What’s the easiest way/command to allow me to do a
git pull to get the latest firmware from the
core-firmware repo, without overwriting my own
application.cpp with the tinker app each time?
What’s the easiest way/command to allow me to do a
@dermotos I just have a command line script that copys my app.cpp into core-firmware/src as application.cpp and then runs ‘make’.
I think you can have your own git repo, and set our repo as an upstream?
git remote add upstream email@example.com:spark/core-firmware.git git fetch origin -v; git fetch upstream -v; git merge upstream/compile-server2 #(note: I found that command here: http://gitready.com/intermediate/2009/02/12/easily-fetching-upstream-changes.html )
I posted about this here: https://community.spark.io/t/when-to-clone-or-update-local-copies-of-spark-firmware/2314/2
This is probably the best option, once I have multiple projects setup. I’ll look into it, thanks!
The Alias mentioned here is very helpful too:
Just throw this in your
.gitconfigand you’re all set:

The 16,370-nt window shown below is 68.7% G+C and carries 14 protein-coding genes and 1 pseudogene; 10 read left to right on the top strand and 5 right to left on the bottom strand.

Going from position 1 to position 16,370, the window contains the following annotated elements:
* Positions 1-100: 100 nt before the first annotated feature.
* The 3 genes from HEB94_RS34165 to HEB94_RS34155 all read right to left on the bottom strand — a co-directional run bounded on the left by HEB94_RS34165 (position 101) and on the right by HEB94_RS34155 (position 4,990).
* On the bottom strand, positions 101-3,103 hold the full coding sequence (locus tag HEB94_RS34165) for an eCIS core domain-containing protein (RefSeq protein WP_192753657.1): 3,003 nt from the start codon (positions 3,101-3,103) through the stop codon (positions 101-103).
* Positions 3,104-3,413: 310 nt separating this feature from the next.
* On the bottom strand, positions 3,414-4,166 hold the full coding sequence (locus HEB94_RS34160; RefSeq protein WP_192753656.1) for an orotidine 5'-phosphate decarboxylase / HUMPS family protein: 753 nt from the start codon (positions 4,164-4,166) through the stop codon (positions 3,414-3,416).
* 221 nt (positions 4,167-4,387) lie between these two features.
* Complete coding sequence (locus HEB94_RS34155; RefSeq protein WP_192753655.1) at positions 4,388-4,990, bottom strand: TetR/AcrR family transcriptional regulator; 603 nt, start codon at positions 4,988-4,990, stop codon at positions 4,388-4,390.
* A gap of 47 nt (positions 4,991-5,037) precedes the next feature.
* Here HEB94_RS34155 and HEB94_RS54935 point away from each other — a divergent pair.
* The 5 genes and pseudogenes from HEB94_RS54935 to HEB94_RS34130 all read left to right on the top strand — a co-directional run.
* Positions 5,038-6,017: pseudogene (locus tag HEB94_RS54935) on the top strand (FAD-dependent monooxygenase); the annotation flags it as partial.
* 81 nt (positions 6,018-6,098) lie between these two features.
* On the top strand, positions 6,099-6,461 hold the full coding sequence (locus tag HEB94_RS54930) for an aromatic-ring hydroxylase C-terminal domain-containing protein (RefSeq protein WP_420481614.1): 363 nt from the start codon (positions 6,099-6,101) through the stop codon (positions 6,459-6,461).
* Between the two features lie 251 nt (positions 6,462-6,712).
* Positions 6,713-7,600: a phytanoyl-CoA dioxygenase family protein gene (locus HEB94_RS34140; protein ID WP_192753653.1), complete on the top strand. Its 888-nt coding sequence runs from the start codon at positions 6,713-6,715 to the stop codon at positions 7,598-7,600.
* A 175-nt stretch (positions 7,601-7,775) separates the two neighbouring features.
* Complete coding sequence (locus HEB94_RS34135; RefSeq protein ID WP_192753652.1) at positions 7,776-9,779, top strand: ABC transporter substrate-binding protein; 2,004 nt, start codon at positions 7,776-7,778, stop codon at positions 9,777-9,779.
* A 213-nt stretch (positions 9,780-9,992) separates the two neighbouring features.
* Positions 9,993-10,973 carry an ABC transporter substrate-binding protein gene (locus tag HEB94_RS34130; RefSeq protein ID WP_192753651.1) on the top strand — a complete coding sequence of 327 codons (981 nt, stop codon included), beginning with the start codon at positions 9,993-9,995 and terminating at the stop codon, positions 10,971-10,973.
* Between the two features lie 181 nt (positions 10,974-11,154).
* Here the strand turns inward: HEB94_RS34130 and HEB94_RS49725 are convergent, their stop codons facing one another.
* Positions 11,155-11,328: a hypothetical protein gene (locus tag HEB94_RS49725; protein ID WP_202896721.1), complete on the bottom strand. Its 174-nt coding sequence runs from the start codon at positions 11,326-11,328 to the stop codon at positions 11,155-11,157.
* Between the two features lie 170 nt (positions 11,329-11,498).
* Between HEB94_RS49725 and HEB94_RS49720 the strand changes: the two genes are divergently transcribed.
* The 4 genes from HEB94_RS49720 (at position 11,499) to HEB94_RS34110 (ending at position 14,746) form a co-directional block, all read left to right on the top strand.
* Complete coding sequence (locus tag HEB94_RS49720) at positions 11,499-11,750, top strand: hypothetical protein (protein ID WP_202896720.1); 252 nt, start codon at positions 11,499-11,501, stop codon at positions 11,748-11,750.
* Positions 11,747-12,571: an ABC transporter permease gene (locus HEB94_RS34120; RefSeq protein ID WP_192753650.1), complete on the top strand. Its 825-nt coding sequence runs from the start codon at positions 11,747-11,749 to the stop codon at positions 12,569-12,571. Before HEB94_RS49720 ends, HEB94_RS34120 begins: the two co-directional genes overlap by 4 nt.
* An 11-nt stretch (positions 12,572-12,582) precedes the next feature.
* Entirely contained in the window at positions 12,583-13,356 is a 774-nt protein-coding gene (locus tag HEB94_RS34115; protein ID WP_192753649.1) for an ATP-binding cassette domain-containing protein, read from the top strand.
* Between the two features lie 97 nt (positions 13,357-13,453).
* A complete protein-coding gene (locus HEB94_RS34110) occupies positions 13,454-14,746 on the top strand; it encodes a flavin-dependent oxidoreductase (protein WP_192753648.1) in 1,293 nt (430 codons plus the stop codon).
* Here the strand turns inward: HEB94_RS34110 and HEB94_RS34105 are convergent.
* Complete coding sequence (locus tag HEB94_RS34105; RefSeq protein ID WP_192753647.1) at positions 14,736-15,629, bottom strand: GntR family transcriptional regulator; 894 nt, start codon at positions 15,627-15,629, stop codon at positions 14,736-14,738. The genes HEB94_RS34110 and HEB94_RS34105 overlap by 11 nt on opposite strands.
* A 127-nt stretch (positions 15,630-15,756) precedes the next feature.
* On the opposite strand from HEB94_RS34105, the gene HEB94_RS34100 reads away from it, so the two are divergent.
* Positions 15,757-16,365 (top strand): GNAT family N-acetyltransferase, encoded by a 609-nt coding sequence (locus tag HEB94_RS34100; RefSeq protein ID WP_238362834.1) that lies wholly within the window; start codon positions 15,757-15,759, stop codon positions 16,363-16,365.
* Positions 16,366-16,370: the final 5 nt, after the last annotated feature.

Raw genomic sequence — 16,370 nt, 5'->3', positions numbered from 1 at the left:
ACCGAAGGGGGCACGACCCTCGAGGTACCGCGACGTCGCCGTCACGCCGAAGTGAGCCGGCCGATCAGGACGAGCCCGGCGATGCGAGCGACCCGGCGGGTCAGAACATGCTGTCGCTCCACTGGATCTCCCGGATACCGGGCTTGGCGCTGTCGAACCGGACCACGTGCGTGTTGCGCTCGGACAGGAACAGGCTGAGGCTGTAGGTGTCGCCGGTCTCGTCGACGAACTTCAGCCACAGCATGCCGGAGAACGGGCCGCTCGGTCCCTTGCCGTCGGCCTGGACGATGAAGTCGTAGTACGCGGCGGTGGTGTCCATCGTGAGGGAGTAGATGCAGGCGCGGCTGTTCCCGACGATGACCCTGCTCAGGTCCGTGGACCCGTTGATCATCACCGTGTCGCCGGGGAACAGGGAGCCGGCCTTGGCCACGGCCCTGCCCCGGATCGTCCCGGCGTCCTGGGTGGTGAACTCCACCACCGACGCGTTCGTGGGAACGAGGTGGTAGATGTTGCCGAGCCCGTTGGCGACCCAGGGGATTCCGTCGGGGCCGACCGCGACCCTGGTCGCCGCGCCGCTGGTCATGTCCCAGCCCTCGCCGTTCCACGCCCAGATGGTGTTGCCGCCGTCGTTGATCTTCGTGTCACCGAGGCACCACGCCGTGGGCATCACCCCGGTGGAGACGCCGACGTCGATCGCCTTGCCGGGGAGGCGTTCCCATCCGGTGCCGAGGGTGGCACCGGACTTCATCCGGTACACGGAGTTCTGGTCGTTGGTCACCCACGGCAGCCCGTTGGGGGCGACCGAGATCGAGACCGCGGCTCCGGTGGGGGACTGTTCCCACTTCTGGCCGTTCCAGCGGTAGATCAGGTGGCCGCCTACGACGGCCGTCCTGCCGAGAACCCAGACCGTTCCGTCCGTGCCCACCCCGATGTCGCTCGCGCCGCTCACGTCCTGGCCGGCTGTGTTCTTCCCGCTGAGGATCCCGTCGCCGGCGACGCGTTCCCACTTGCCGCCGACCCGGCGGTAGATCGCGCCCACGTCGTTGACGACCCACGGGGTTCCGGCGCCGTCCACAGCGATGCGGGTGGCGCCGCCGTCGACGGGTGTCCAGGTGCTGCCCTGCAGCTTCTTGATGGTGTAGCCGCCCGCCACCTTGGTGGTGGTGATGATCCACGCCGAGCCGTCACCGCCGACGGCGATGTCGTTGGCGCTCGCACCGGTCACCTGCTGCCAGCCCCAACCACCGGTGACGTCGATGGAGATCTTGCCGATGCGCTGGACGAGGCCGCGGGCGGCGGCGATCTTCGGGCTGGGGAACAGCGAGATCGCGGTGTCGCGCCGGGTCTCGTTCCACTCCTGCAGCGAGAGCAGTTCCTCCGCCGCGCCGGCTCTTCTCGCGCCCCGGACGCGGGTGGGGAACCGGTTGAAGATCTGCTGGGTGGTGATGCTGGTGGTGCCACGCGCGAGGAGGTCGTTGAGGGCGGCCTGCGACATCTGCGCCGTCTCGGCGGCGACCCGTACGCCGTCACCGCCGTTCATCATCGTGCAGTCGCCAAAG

pu = !"git fetch origin -v; git fetch upstream -v; git merge upstream/master"``
git puwill grab all of the latest changes from both remotes, and then merge in the commits from upstream.
- Line indentation (tab or spaces) If spaces how many?
- Submit compiled binaries or not? If not, how do we exclude them from the pull request easily so that we can at least compile and test ourselves prior to submitting.
- I’ve seen mention to running
make testfor changes to
core-common-lib. Can you elaborate more on what you would like us to do if submitting changes for this library?
- Is it preferred to create changes starting from the latest
- Any advice for merging conflicts… recently because the merge conflicts were so twisted I had to just bail on my changes, delete my branch locally and remotely, fork core-firmware again, create new branch and splice in changes again. A real pain to say the least! And
git mergetoolis not even available to me. Which one should I get?
Great questions. Thank you for asking. Here are my recommendations:
Use spaces not tabs for indentation. How many spaces? Stay consistent with the surrounding code. Usually it’s 4, sometimes 2. Consistency and readability are more important than any dogmatic code style. Do not mix “just whitespace” changes in a pull request with significant code changes. Too much noise makes code review a huge pain.
Go ahead and submit compiled binaries. I understand removing them just for the PR is a pain. We’ll always recompile in testing.